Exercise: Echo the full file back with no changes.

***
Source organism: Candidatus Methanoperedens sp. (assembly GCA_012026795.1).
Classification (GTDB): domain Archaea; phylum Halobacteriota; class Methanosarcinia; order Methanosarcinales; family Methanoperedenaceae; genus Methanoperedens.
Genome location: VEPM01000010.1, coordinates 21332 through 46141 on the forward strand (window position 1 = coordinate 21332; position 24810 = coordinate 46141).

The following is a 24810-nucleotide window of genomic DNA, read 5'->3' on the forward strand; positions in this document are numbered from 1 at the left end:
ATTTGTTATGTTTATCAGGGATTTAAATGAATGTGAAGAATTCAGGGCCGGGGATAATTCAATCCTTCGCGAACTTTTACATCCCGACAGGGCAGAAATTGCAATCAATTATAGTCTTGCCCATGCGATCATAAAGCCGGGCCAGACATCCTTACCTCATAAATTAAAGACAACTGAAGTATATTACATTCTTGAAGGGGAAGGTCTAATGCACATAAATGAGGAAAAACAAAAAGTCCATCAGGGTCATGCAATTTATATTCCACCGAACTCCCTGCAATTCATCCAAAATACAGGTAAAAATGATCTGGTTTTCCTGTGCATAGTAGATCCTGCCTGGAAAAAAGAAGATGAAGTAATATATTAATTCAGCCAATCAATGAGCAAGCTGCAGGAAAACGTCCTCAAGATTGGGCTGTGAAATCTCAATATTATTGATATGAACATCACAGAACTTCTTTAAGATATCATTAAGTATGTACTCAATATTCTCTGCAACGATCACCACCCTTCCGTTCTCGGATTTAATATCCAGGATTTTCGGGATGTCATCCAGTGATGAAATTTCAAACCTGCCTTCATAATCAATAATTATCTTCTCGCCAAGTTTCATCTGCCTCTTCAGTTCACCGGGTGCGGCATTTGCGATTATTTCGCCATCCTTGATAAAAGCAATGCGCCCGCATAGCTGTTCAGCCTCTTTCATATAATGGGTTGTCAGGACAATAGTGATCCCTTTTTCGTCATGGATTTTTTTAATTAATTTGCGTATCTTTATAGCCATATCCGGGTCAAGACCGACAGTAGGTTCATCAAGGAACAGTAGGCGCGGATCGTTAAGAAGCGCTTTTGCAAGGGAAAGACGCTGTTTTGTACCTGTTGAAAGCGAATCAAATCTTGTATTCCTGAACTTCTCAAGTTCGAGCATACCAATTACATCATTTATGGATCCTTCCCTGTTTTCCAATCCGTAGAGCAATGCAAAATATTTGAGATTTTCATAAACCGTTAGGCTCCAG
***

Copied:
Source organism: Candidatus Methanoperedens sp. (assembly GCA_012026795.1).
Classification (GTDB): domain Archaea; phylum Halobacteriota; class Methanosarcinia; order Methanosarcinales; family Methanoperedenaceae; genus Methanoperedens.
Genome location: VEPM01000010.1, coordinates 21332 through 46141 on the forward strand (window position 1 = coordinate 21332; position 24810 = coordinate 46141).

The following is a 24810-nucleotide window of genomic DNA, read 5'->3' on the forward strand; positions in this document are numbered from 1 at the left end:
ATTTGTTATGTTTATCAGGGATTTAAATGAATGTGAAGAATTCAGGGCCGGGGATAATTCAATCCTTCGCGAACTTTTACATCCCGACAGGGCAGAAATTGCAATCAATTATAGTCTTGCCCATGCGATCATAAAGCCGGGCCAGACATCCTTACCTCATAAATTAAAGACAACTGAAGTATATTACATTCTTGAAGGGGAAGGTCTAATGCACATAAATGAGGAAAAACAAAAAGTCCATCAGGGTCATGCAATTTATATTCCACCGAACTCCCTGCAATTCATCCAAAATACAGGTAAAAATGATCTGGTTTTCCTGTGCATAGTAGATCCTGCCTGGAAAAAAGAAGATGAAGTAATATATTAATTCAGCCAATCAATGAGCAAGCTGCAGGAAAACGTCCTCAAGATTGGGCTGTGAAATCTCAATATTATTGATATGAACATCACAGAACTTCTTTAAGATATCATTAAGTATGTACTCAATATTCTCTGCAACGATCACCACCCTTCCGTTCTCGGATTTAATATCCAGGATTTTCGGGATGTCATCCAGTGATGAAATTTCAAACCTGCCTTCATAATCAATAATTATCTTCTCGCCAAGTTTCATCTGCCTCTTCAGTTCACCGGGTGCGGCATTTGCGATTATTTCGCCATCCTTGATAAAAGCAATGCGCCCGCATAGCTGTTCAGCCTCTTTCATATAATGGGTTGTCAGGACAATAGTGATCCCTTTTTCGTCATGGATTTTTTTAATTAATTTGCGTATCTTTATAGCCATATCCGGGTCAAGACCGACAGTAGGTTCATCAAGGAACAGTAGGCGCGGATCGTTAAGAAGCGCTTTTGCAAGGGAAAGACGCTGTTTTGTACCTGTTGAAAGCGAATCAAATCTTGTATTCCTGAACTTCTCAAGTTCGAGCATACCAATTACATCATTTATGGATCCTTCCCTGTTTTCCAATCCGTAGAGCAATGCAAAATATTTGAGATTTTCATAAACCGTTAGGCTCCAG